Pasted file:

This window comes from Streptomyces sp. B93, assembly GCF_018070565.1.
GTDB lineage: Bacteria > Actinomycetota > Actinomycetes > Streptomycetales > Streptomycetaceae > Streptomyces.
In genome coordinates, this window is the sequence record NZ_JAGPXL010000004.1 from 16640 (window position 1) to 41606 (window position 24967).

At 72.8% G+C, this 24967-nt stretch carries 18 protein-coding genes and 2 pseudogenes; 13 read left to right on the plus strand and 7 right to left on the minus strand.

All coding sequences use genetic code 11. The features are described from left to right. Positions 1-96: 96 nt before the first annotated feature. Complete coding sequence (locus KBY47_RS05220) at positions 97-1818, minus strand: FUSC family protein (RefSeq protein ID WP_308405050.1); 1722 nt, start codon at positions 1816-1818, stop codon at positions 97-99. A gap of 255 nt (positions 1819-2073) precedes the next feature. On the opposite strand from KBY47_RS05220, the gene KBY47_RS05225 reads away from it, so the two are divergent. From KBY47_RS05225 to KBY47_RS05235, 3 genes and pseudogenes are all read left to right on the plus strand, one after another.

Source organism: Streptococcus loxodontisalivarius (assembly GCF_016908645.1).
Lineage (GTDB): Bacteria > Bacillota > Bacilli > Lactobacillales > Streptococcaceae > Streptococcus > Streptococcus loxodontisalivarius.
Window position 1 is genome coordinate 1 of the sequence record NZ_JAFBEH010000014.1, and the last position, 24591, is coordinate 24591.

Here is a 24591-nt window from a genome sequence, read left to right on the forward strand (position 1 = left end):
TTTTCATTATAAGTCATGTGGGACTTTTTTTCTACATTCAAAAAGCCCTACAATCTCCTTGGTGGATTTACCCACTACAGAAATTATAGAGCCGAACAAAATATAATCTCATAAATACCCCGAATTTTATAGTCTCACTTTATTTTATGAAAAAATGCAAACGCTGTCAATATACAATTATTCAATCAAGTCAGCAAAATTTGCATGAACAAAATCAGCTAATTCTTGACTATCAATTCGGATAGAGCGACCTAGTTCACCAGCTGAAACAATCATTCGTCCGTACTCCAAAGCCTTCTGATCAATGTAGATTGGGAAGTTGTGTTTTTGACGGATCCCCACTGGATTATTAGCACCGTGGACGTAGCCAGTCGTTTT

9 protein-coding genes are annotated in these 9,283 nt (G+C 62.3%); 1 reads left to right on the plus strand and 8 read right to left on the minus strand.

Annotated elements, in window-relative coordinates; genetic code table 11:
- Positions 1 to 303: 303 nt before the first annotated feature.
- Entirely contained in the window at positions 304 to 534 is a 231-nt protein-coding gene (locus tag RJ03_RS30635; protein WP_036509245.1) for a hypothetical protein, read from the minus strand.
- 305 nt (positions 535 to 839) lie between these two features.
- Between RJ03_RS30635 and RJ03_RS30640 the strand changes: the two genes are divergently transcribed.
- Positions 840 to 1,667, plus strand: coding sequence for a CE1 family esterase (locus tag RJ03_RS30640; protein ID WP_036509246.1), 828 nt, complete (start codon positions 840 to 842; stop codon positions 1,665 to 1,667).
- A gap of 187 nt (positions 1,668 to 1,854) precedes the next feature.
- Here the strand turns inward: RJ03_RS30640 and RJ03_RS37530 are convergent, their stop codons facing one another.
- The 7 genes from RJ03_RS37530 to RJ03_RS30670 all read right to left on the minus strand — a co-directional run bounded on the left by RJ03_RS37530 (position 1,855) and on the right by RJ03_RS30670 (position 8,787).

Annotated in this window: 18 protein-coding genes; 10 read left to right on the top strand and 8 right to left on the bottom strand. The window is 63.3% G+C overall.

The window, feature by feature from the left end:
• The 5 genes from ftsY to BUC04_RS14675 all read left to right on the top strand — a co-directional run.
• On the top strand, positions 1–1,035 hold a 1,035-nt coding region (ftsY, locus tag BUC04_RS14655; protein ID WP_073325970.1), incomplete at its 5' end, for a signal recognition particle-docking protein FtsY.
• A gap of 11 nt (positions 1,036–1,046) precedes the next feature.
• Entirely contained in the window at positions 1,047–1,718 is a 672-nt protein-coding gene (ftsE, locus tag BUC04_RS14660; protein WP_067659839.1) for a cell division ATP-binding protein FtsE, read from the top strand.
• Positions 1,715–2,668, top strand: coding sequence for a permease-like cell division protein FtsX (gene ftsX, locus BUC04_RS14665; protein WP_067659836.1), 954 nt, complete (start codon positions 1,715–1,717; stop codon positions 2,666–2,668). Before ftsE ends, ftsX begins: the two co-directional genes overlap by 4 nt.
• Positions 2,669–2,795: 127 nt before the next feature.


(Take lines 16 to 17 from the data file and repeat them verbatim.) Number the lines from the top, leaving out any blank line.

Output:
- Between RJ03_RS30635 and RJ03_RS30640 the strand changes: the two genes are divergently transcribed.
- Positions 840 to 1,667, plus strand: coding sequence for a CE1 family esterase (locus tag RJ03_RS30640; protein ID WP_036509246.1), 828 nt, complete (start codon positions 840 to 842; stop codon positions 1,665 to 1,667).